The Okinawa scenario starts with the US Army and Marines established onshore in a position that cuts the island in half. The Japanese did not oppose the landings and some US Marines sang when they walked away from the beachheads.
I’m listening to E.B. Sledge’s “With the Old Breed” currently. Sledge’s book about Marine infantry combat in the Pacific during WW2 is a classic firsthand account of combat. He got two degrees from Auburn University after the war and became a College Professor of Biology in a small Alabama University. His effects are at the Auburn Library: http://diglib.auburn.edu/collections/ebsledge/about.html
Weird fact, I read his book the first time by checking it out from the library as a professor. The copy I checked out was a first edition with a handwritten preface by Sledge to Auburn. After I read it, I told the librarian in charge of restricted collections that this should be added to that section and taken out of general circulation.
Sledge got though Okinawa and Peleliu without a physical wound. He lost 30 pounds during Okinawa and suffered mentally from being one of the very few men of his unit who did not die, get injured, or be evacuated for incapacitating insanity. The photo below is after he has showered, shaved, and gotten a clean uniform very soon after the conclusion of the Battle of Okinawa. Notice how gaunt he is due to weight loss.
You must take five primary objectives to avoid defeat. Four are in the South and one is in the Far North. The North has heavy tree and jungle coverage. The South has more roads, rivers, and open terrain. Your secondary objectives are capturing all of the airfields in 25 turns, taking Suri Castle in 20 turns, and eliminating all cave openings. All airfields save one are in the South. Suri Castle is in the South. The cave entrances are unknown to the Marines. The map marks all known objectives.
I’ve concentrated all Naval elements save one cruiser in the South. All dive bombers and Lockheed Lighting Fighters (useful in ground support) are also initially tasked to the South. My primary air defense fighters are initially disbursed since I do not know where the Japanese air force will appear. All heavy artillery is positioned to support the advance South. A supra-majority of my troops are moving South. If I guessed wrong, I can quickly redeploy my dive bombers to the North. Troops could get to the battle line in the North in three or four turns (at the start). In sum, almost all of my combat power is directed to the South.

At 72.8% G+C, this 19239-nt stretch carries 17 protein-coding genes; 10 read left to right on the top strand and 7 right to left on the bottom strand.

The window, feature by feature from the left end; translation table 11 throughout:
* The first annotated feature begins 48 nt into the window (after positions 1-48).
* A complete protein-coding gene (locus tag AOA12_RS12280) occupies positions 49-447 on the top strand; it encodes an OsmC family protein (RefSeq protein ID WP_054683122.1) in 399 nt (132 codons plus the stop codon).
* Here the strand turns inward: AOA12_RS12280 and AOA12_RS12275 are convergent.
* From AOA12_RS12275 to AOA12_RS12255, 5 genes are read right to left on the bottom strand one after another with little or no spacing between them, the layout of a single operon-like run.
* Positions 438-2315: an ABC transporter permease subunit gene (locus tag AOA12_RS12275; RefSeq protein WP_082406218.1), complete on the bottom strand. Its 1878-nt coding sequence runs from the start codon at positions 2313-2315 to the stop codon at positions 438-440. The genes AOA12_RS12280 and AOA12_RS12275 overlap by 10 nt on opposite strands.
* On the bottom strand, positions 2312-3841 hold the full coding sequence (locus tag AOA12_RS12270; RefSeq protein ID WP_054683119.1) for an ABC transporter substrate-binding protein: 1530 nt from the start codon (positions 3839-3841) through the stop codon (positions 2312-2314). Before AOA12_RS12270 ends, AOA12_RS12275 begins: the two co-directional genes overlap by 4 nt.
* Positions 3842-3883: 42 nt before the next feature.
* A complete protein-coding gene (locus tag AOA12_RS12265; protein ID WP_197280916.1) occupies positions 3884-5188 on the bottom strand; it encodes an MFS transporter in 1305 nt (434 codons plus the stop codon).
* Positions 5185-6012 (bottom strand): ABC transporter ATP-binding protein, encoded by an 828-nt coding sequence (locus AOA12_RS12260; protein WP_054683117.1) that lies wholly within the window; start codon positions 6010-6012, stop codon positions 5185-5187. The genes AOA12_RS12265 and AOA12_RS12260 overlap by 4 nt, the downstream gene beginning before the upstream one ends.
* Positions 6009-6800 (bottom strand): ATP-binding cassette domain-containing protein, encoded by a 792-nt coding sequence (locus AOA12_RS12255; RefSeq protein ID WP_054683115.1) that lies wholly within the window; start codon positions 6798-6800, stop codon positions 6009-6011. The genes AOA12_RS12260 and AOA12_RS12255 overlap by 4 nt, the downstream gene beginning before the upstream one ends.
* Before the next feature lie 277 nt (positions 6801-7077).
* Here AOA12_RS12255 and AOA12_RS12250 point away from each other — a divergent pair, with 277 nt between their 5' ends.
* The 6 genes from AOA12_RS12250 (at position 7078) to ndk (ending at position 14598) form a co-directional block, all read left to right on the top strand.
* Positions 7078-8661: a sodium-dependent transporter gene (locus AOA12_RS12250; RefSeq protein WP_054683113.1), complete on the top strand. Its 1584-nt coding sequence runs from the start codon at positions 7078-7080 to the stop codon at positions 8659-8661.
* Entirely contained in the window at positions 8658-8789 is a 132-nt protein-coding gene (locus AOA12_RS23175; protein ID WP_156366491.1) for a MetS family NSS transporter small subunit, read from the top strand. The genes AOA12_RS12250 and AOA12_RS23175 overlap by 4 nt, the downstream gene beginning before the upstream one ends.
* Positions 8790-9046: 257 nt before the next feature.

Suicide boats and planes immediately start appearing. They are quite deadly. One suicide boat did fifty percent damage on a PT-Gunboat. Suicide aircraft are all coming from the North so most of my fighter coverage is directed there. The suicide gunboats are not spotted until you get close to them – which means my PT boats and a few destroyers must act as scouts.
I have so much firepower in the South that my forces are steadily advancing despite heavy opposition.
Turns 2 and 3
On Turn 2 I get a flash warning that the Yamato and escorts are heading towards Okinawa. I’m forced to start moving some of my ships including all aircraft carriers to the North. I’m going to let my dive bombers continue to work the Jap infantry in the South until I spot the Japanese Navy.
I hit very light opposition in the North with my slow advance due to heavy vegetation. Heavy opposition in the South, but the massed firepower is yielding a steady advance with no significant counter-attacks. No kamikaze aircraft have managed to break through my fighter screen.